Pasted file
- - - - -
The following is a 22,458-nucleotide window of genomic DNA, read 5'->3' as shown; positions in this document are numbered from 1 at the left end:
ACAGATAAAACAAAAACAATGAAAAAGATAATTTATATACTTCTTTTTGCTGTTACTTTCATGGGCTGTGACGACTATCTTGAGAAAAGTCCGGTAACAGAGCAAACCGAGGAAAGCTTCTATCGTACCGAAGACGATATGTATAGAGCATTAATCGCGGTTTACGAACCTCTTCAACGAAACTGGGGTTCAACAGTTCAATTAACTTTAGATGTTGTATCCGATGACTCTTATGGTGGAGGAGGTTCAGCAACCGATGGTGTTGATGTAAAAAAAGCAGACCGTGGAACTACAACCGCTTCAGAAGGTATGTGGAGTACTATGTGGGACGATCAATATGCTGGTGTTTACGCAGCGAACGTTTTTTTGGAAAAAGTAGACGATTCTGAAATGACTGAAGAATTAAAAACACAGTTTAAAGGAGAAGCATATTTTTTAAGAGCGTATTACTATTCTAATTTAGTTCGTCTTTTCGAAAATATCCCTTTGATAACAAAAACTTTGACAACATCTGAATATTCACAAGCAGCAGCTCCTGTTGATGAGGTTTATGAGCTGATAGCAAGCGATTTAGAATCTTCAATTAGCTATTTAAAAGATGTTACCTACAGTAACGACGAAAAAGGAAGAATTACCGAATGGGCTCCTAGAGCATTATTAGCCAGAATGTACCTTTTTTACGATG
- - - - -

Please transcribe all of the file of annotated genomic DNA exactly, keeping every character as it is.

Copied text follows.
The following is a 22,458-nucleotide window of genomic DNA, read 5'->3' as shown; positions in this document are numbered from 1 at the left end:
ACAGATAAAACAAAAACAATGAAAAAGATAATTTATATACTTCTTTTTGCTGTTACTTTCATGGGCTGTGACGACTATCTTGAGAAAAGTCCGGTAACAGAGCAAACCGAGGAAAGCTTCTATCGTACCGAAGACGATATGTATAGAGCATTAATCGCGGTTTACGAACCTCTTCAACGAAACTGGGGTTCAACAGTTCAATTAACTTTAGATGTTGTATCCGATGACTCTTATGGTGGAGGAGGTTCAGCAACCGATGGTGTTGATGTAAAAAAAGCAGACCGTGGAACTACAACCGCTTCAGAAGGTATGTGGAGTACTATGTGGGACGATCAATATGCTGGTGTTTACGCAGCGAACGTTTTTTTGGAAAAAGTAGACGATTCTGAAATGACTGAAGAATTAAAAACACAGTTTAAAGGAGAAGCATATTTTTTAAGAGCGTATTACTATTCTAATTTAGTTCGTCTTTTCGAAAATATCCCTTTGATAACAAAAACTTTGACAACATCTGAATATTCACAAGCAGCAGCTCCTGTTGATGAGGTTTATGAGCTGATAGCAAGCGATTTAGAATCTTCAATTAGCTATTTAAAAGATGTTACCTACAGTAACGACGAAAAAGGAAGAATTACCGAATGGGCTCCTAGAGCATTATTAGCCAGAATGTACCTTTTTTACGATG